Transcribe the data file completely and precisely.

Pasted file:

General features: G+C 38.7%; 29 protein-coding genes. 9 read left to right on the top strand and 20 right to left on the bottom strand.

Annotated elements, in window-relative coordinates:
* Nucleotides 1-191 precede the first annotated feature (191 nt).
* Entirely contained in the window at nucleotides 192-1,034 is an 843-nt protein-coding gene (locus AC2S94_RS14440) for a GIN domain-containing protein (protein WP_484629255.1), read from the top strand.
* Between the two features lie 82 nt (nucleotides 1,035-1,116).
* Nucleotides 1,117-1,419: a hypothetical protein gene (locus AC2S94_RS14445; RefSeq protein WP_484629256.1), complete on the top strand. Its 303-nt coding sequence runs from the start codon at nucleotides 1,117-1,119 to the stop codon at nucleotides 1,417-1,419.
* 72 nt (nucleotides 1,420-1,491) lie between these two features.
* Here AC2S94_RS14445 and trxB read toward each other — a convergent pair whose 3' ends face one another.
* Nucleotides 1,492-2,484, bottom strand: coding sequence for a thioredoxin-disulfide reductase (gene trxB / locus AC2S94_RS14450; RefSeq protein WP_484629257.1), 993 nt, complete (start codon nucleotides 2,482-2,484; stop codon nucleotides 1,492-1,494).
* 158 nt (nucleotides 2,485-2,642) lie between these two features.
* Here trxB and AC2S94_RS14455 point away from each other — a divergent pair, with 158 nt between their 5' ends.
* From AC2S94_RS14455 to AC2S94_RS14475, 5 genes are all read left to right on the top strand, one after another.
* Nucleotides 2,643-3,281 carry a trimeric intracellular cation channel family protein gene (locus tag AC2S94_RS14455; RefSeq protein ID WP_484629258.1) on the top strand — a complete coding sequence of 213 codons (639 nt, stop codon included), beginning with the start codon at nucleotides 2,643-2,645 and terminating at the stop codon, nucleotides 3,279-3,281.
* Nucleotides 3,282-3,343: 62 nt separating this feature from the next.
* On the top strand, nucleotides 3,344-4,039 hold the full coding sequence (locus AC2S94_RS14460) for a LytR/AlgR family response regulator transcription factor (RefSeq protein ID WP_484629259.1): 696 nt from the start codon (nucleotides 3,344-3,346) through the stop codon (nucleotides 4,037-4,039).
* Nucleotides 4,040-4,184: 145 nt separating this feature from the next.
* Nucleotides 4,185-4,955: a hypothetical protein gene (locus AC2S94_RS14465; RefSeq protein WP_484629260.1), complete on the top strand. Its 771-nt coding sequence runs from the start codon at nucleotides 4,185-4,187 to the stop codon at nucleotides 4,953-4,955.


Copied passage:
General features: G+C 38.7%; 29 protein-coding genes. 9 read left to right on the top strand and 20 right to left on the bottom strand.

Annotated elements, in window-relative coordinates:
* Nucleotides 1-191 precede the first annotated feature (191 nt).
* Entirely contained in the window at nucleotides 192-1,034 is an 843-nt protein-coding gene (locus AC2S94_RS14440) for a GIN domain-containing protein (protein WP_484629255.1), read from the top strand.
* Between the two features lie 82 nt (nucleotides 1,035-1,116).
* Nucleotides 1,117-1,419: a hypothetical protein gene (locus AC2S94_RS14445; RefSeq protein WP_484629256.1), complete on the top strand. Its 303-nt coding sequence runs from the start codon at nucleotides 1,117-1,119 to the stop codon at nucleotides 1,417-1,419.
* 72 nt (nucleotides 1,420-1,491) lie between these two features.
* Here AC2S94_RS14445 and trxB read toward each other — a convergent pair whose 3' ends face one another.
* Nucleotides 1,492-2,484, bottom strand: coding sequence for a thioredoxin-disulfide reductase (gene trxB / locus AC2S94_RS14450; RefSeq protein WP_484629257.1), 993 nt, complete (start codon nucleotides 2,482-2,484; stop codon nucleotides 1,492-1,494).
* 158 nt (nucleotides 2,485-2,642) lie between these two features.
* Here trxB and AC2S94_RS14455 point away from each other — a divergent pair, with 158 nt between their 5' ends.
* From AC2S94_RS14455 to AC2S94_RS14475, 5 genes are all read left to right on the top strand, one after another.
* Nucleotides 2,643-3,281 carry a trimeric intracellular cation channel family protein gene (locus tag AC2S94_RS14455; RefSeq protein ID WP_484629258.1) on the top strand — a complete coding sequence of 213 codons (639 nt, stop codon included), beginning with the start codon at nucleotides 2,643-2,645 and terminating at the stop codon, nucleotides 3,279-3,281.
* Nucleotides 3,282-3,343: 62 nt separating this feature from the next.
* On the top strand, nucleotides 3,344-4,039 hold the full coding sequence (locus AC2S94_RS14460) for a LytR/AlgR family response regulator transcription factor (RefSeq protein ID WP_484629259.1): 696 nt from the start codon (nucleotides 3,344-3,346) through the stop codon (nucleotides 4,037-4,039).
* Nucleotides 4,040-4,184: 145 nt separating this feature from the next.
* Nucleotides 4,185-4,955: a hypothetical protein gene (locus AC2S94_RS14465; RefSeq protein WP_484629260.1), complete on the top strand. Its 771-nt coding sequence runs from the start codon at nucleotides 4,185-4,187 to the stop codon at nucleotides 4,953-4,955.